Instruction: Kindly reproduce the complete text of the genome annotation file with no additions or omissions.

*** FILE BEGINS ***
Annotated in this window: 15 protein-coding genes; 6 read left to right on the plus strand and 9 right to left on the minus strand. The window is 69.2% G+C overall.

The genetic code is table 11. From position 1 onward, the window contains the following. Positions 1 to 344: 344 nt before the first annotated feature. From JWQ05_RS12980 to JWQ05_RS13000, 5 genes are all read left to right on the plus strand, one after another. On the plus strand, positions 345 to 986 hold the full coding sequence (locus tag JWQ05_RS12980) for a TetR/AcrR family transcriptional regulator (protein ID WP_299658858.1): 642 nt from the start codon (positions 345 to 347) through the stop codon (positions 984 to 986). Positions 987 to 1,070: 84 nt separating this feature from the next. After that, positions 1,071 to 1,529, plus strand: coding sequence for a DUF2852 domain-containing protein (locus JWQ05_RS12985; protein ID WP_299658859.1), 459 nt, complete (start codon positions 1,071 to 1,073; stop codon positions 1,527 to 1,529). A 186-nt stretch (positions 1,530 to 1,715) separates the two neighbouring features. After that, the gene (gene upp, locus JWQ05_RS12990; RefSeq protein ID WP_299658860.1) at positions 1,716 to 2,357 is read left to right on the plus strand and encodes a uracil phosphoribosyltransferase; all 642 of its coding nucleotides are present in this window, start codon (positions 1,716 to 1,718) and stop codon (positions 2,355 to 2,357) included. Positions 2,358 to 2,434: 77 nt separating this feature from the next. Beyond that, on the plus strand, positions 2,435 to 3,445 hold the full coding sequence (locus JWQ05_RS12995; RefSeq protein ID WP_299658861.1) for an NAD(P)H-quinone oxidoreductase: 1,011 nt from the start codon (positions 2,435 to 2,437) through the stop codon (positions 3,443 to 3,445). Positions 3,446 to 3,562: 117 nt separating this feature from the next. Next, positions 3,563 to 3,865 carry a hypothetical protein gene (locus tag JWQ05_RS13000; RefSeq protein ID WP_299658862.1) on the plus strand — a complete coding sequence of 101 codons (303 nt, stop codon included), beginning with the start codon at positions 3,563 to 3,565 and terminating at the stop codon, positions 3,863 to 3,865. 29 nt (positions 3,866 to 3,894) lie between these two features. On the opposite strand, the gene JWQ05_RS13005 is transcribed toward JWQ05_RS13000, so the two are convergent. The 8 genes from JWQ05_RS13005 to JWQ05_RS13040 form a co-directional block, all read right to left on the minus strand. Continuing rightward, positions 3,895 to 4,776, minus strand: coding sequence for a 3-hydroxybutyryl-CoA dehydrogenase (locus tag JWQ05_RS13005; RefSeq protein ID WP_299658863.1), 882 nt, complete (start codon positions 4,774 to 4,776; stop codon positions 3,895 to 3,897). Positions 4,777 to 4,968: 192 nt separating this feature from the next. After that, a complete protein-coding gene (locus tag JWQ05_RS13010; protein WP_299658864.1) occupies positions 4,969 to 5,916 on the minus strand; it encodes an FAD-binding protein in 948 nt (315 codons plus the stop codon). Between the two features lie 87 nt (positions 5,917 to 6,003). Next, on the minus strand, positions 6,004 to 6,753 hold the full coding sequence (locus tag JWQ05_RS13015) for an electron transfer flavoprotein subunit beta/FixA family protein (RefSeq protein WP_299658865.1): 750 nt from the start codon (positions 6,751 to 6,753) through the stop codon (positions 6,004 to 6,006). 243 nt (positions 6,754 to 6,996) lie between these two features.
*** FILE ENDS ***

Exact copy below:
Annotated in this window: 15 protein-coding genes; 6 read left to right on the plus strand and 9 right to left on the minus strand. The window is 69.2% G+C overall.

The genetic code is table 11. From position 1 onward, the window contains the following. Positions 1 to 344: 344 nt before the first annotated feature. From JWQ05_RS12980 to JWQ05_RS13000, 5 genes are all read left to right on the plus strand, one after another. On the plus strand, positions 345 to 986 hold the full coding sequence (locus tag JWQ05_RS12980) for a TetR/AcrR family transcriptional regulator (protein ID WP_299658858.1): 642 nt from the start codon (positions 345 to 347) through the stop codon (positions 984 to 986). Positions 987 to 1,070: 84 nt separating this feature from the next. After that, positions 1,071 to 1,529, plus strand: coding sequence for a DUF2852 domain-containing protein (locus JWQ05_RS12985; protein ID WP_299658859.1), 459 nt, complete (start codon positions 1,071 to 1,073; stop codon positions 1,527 to 1,529). A 186-nt stretch (positions 1,530 to 1,715) separates the two neighbouring features. After that, the gene (gene upp, locus JWQ05_RS12990; RefSeq protein ID WP_299658860.1) at positions 1,716 to 2,357 is read left to right on the plus strand and encodes a uracil phosphoribosyltransferase; all 642 of its coding nucleotides are present in this window, start codon (positions 1,716 to 1,718) and stop codon (positions 2,355 to 2,357) included. Positions 2,358 to 2,434: 77 nt separating this feature from the next. Beyond that, on the plus strand, positions 2,435 to 3,445 hold the full coding sequence (locus JWQ05_RS12995; RefSeq protein ID WP_299658861.1) for an NAD(P)H-quinone oxidoreductase: 1,011 nt from the start codon (positions 2,435 to 2,437) through the stop codon (positions 3,443 to 3,445). Positions 3,446 to 3,562: 117 nt separating this feature from the next. Next, positions 3,563 to 3,865 carry a hypothetical protein gene (locus tag JWQ05_RS13000; RefSeq protein ID WP_299658862.1) on the plus strand — a complete coding sequence of 101 codons (303 nt, stop codon included), beginning with the start codon at positions 3,563 to 3,565 and terminating at the stop codon, positions 3,863 to 3,865. 29 nt (positions 3,866 to 3,894) lie between these two features. On the opposite strand, the gene JWQ05_RS13005 is transcribed toward JWQ05_RS13000, so the two are convergent. The 8 genes from JWQ05_RS13005 to JWQ05_RS13040 form a co-directional block, all read right to left on the minus strand. Continuing rightward, positions 3,895 to 4,776, minus strand: coding sequence for a 3-hydroxybutyryl-CoA dehydrogenase (locus tag JWQ05_RS13005; RefSeq protein ID WP_299658863.1), 882 nt, complete (start codon positions 4,774 to 4,776; stop codon positions 3,895 to 3,897). Positions 4,777 to 4,968: 192 nt separating this feature from the next. After that, a complete protein-coding gene (locus tag JWQ05_RS13010; protein WP_299658864.1) occupies positions 4,969 to 5,916 on the minus strand; it encodes an FAD-binding protein in 948 nt (315 codons plus the stop codon). Between the two features lie 87 nt (positions 5,917 to 6,003). Next, on the minus strand, positions 6,004 to 6,753 hold the full coding sequence (locus tag JWQ05_RS13015) for an electron transfer flavoprotein subunit beta/FixA family protein (RefSeq protein WP_299658865.1): 750 nt from the start codon (positions 6,751 to 6,753) through the stop codon (positions 6,004 to 6,006). 243 nt (positions 6,754 to 6,996) lie between these two features.